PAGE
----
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Volvulus of the coecum is an extremely rare cause of intestinal obstruction during pregnancy. Indeed, few observations have been published in the literature on this association. Its diagnosis remains difficult, often posed at laparotomy, and its maternal and fetal prognosis is mainly conditioned by early diagnosis and treatment.[1,2]
A young pregnant woman, 19 years old, nulliparous, primigravidae, was admitted to the emergency surgery with complaints of pain at the right flank, bilious vomiting and distension of the abdomen with no passage of flatus and stools for 4 days. At examination, she had tachycardia and abdominal distension with normal fetal heart sounds. The rectum was empty on rectal examination. At vaginal examination, cervix was closed. Abdominal ultrasonographic examination revealed a monofetal pregnancy of 26 weeks and abundant peritoneal fluid suggesting peritonitis [Figure 1].
A tocolysis with parenteral beta agonists was started and the patient taken for emergency surgery. The surgical exploration found a necrotic volvulus of coecum and purulent peritoneal fluid confirming peritonitis. There was no peritoneal fixation on the coecum [Figures [Figures22 and and3].3]. The gangrenous gut was resected and ileocolostomy done. The postoperative course was uneventful. During the restoration of digestive continuity conducted 2 months after the first intervention, the patient presented an exteriorized digestive fistula of the right flank. It dried up spontaneously after 3 weeks. The patient delivered a healthy infant weighing 3.1 kg at full term. The postpartum was uneventful.
Volvulus of the coecum is an axial twist or a folding of the bowel upon its mesentery. This results in acute intestinal obstruction which may or may not be complicated by occlusion of the mesenteric vessels. The condition was first described by Rokitansky in 1837.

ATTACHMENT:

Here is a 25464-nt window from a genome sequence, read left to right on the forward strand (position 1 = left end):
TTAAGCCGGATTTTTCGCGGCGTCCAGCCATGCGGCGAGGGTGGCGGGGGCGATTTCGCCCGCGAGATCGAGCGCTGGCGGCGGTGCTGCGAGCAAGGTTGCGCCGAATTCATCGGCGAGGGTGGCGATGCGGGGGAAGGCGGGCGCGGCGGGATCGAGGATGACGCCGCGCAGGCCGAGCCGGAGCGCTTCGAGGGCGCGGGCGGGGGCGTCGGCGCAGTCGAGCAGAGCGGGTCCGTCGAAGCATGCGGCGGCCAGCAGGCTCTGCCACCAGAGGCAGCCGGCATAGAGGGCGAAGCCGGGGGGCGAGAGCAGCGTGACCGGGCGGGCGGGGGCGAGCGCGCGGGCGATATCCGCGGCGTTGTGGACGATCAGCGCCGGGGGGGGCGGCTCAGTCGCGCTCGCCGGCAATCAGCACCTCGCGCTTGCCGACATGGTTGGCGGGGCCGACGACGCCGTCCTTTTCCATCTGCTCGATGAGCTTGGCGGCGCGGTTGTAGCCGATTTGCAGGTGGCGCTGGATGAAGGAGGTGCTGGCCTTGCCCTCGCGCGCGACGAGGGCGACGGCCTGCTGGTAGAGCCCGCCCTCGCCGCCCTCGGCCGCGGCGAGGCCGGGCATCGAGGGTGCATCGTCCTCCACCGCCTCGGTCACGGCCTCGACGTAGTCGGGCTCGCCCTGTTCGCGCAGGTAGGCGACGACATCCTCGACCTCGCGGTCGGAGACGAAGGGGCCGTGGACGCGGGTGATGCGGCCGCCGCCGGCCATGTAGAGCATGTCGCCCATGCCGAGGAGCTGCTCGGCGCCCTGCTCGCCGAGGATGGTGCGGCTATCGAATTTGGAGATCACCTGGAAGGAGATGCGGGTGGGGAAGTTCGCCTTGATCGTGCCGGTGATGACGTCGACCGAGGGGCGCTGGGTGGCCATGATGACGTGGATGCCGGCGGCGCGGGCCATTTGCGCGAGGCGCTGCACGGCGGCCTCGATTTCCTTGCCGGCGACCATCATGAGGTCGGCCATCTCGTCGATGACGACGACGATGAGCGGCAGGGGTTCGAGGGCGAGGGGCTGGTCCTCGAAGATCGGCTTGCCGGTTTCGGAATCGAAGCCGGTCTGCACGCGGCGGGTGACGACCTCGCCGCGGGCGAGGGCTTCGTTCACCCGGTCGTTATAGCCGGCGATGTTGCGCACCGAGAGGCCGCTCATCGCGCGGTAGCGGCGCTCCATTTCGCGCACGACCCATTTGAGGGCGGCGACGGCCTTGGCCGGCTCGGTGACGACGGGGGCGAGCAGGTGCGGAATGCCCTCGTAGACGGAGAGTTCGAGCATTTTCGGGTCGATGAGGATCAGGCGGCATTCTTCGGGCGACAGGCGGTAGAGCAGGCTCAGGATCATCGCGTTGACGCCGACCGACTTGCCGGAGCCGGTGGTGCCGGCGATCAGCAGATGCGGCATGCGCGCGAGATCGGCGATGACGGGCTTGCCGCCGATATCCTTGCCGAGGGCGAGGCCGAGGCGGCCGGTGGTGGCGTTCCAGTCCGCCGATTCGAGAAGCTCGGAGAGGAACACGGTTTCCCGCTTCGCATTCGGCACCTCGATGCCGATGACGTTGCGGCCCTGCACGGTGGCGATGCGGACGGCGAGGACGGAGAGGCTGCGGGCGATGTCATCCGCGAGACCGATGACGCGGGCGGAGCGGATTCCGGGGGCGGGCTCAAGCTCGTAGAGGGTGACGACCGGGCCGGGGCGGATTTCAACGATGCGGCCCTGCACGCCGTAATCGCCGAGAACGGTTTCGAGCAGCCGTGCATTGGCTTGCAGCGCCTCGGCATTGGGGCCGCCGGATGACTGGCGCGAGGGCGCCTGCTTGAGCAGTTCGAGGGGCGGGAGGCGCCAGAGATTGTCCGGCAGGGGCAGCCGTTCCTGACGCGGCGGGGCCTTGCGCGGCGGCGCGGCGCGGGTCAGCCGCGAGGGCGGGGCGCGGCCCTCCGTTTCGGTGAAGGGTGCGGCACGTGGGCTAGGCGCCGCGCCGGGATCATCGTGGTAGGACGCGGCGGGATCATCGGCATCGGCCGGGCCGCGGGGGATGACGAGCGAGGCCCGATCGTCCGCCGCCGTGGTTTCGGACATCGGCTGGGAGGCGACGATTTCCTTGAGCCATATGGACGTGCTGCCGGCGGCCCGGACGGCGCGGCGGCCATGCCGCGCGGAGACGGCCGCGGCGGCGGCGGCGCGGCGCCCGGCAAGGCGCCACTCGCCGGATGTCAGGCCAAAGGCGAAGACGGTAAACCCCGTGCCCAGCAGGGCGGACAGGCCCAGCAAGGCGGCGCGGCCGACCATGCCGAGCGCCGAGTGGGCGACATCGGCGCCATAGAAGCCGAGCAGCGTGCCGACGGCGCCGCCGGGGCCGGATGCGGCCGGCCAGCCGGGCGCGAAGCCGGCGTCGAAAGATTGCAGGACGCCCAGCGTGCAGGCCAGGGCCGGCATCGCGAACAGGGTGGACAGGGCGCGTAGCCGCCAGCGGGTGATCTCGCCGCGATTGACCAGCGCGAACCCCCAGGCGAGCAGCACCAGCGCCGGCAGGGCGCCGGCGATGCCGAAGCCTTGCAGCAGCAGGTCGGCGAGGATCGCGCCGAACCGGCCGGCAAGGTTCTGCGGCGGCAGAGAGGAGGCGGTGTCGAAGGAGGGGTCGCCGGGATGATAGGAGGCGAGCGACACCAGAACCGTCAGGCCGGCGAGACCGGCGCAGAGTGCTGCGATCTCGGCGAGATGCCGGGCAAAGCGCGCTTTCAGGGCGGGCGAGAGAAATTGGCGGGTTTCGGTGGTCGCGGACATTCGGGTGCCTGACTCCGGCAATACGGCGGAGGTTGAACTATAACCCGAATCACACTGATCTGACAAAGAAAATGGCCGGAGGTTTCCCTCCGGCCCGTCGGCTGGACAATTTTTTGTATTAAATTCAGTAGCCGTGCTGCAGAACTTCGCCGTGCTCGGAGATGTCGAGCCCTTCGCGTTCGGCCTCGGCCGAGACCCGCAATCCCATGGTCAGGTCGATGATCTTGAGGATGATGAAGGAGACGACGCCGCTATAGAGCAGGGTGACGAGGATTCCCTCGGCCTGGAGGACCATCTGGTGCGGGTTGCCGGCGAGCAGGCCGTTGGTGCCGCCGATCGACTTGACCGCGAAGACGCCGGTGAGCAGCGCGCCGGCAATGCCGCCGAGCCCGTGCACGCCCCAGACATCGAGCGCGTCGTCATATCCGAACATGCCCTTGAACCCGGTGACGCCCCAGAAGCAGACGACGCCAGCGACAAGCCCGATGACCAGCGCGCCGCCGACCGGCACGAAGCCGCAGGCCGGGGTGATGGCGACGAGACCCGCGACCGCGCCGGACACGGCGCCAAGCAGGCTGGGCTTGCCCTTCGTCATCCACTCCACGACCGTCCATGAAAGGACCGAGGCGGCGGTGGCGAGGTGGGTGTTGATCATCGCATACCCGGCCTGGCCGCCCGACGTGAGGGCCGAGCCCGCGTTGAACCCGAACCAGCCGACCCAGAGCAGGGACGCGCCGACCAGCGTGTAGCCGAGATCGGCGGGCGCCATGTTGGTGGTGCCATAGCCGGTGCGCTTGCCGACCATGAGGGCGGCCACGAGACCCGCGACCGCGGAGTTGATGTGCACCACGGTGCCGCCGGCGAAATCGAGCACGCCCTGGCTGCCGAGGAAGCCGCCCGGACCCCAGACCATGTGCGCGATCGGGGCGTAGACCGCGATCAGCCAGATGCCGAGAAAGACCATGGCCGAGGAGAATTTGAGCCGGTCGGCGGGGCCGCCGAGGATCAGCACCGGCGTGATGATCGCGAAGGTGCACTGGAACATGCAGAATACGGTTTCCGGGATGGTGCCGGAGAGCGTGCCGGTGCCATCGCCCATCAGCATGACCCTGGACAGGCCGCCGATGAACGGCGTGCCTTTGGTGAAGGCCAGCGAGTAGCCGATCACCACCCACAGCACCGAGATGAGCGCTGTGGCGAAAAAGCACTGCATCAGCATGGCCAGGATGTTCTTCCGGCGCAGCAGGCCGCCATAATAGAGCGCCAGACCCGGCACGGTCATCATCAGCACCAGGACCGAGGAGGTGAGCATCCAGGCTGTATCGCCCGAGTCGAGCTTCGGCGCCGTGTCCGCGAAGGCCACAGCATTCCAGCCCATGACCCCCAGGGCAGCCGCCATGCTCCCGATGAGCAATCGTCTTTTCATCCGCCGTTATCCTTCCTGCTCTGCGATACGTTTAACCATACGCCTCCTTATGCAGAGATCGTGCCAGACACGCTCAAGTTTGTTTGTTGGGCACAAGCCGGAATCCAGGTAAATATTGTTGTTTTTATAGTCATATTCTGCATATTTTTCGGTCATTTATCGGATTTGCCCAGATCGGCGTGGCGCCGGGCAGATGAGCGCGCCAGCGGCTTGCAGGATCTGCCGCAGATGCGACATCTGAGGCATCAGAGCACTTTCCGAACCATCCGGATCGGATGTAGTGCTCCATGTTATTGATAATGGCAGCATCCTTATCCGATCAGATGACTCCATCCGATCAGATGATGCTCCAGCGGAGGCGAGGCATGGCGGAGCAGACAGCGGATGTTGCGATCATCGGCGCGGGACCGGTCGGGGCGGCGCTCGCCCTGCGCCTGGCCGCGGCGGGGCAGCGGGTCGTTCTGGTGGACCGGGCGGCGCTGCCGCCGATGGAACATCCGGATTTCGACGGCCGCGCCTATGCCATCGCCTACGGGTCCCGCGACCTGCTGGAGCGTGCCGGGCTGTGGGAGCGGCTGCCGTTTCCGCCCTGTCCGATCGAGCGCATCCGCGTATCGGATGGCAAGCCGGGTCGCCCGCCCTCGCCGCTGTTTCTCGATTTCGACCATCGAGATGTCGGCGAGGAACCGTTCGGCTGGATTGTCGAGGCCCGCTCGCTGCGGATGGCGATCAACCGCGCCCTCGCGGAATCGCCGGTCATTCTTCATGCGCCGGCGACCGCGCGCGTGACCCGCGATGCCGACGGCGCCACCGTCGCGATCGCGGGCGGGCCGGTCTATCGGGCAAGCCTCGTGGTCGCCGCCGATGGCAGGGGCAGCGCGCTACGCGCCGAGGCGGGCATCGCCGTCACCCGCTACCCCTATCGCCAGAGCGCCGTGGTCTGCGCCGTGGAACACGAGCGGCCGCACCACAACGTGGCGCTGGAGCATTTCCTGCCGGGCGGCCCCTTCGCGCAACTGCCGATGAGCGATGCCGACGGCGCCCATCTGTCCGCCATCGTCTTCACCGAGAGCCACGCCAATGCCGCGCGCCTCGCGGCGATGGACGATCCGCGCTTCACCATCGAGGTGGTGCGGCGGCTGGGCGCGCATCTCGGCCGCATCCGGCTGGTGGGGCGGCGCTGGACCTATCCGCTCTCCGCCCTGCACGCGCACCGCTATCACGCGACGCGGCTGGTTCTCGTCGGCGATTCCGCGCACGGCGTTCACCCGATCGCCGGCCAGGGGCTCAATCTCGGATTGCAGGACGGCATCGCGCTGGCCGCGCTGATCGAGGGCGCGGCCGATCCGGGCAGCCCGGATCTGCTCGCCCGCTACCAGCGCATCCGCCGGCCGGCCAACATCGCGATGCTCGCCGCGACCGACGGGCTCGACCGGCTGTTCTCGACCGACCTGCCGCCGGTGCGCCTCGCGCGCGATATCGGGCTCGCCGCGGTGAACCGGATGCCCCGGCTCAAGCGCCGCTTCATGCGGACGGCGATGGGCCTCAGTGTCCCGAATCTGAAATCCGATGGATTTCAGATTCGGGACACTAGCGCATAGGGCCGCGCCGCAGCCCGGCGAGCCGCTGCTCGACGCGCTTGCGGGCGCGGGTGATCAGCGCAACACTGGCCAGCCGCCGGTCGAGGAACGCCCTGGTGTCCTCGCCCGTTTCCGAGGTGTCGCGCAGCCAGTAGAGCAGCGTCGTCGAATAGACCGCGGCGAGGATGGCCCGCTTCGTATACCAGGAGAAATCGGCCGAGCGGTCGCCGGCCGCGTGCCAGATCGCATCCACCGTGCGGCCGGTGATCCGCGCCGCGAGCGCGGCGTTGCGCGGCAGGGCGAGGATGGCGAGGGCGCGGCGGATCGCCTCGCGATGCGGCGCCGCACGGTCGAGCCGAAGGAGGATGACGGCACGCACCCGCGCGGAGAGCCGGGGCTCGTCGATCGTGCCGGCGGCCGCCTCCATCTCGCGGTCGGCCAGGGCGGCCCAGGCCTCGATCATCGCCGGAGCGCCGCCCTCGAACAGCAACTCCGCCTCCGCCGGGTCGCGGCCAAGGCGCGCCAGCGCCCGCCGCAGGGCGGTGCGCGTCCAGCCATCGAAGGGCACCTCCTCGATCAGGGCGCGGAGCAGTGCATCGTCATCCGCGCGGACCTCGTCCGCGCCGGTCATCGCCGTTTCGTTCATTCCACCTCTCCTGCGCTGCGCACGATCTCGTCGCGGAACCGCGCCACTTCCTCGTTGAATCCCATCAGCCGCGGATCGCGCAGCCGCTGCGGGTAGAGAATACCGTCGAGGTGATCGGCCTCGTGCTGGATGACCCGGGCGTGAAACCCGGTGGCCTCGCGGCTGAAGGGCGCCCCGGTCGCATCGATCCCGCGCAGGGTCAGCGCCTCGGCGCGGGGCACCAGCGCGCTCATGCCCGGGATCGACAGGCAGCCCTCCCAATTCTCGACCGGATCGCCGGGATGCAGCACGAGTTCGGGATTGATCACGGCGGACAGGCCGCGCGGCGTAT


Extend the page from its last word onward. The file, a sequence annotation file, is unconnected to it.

Volvulus of the coecum is the second cause of colonic obstruction during pregnancy after sigmoid colon volvulus and its incidence in pregnancy is 1/2500–1/3500. The incidence of coecal volvulus increases with the duration of gestation and is greatest at times of rapid uterine size changes, especially from 16 to 20 weeks, when the uterus becomes an intra-abdominal organ; from 32 to 36 weeks, as the fetus enters the pelvis; and in the puerperium, when the uterine size changes rapidly again.[3,4] In our case, the patient was at the 26th week and cannot be included in these patients.
The diagnosis of this condition is often delayed because the signs and symptoms of intestinal obstruction are mistaken for hyperemesis, placental abruption or ruptured uterus, and also because physicians avoid radiological study due to fears about fetal safety. Our case confirms it because our patient was operated only 4 days after the beginning of symptoms.
The diagnosis of coecal volvulus can be made with abdominal plain X-ray (95% sensitivity). A characteristic coffee-bean deformity may be seen directed toward the left upper quadrant. Abdominal ultrasonography is noninvasive and widely available, and is also applicable in coecal volvulus. The “whirlpool sign” consists of the superior mesentery artery (SMA) wrapped by coils of superior mesentery vein (SMV) and bowel, and can be valuable in diagnosing midgut malrotation and volvulus. In our case, ultrasonography revealed peritoneal fluid. Then, our patient was operated for suspicion of peritonitis. Contrast studies and colonoscopy are not favored for the diagnosis of coecal volvulus.
Treatment of coecal volvulus requires urgent laparotomy in most cases. Colonoscopic nonoperative treatment is possible; but because of high failure rate, it is not recommended. Surgical treatment of coecal volvulus consists of untwisting the bowel, decompressing the distended segments, removing devitalized tissue and preventing recurrence. The surgical techniques described for coecal volvulus are coecostomy, coecopexy, resection with ileostomy and resection with primary anastomosis.[4,9] Laparoscopic coecopexy for primary intermittent coecal volvulus may be an alternative to laparotomy in selected cases but is not indicated in the emergency situation.
The coecopexy technique has low rates of complication and recurrence rates of 0–8%.[4,10] Surgical resection eliminates the possibility of recurrence and usually results in low morbidity and mortality. As pregnancy results in marked displacement of the coecum, which may predispose to relapse of the volvulus, resection is the best procedure to avoid recurrence.[4,11] In our patient, the coecum was necrotic, so we had to do a resection of the coecum. We could not perform anastomosis because we found purulent peritoneal fluid.
We conclude that coecal volvulus is an uncommon cause of colonic obstruction in pregnancy. It is an emergency situation and diagnosis should be withheld quickly by physical examination and usually radiological investigations. Any delay in diagnosis may cause often maternal and fetal complications. The treatment is always surgical.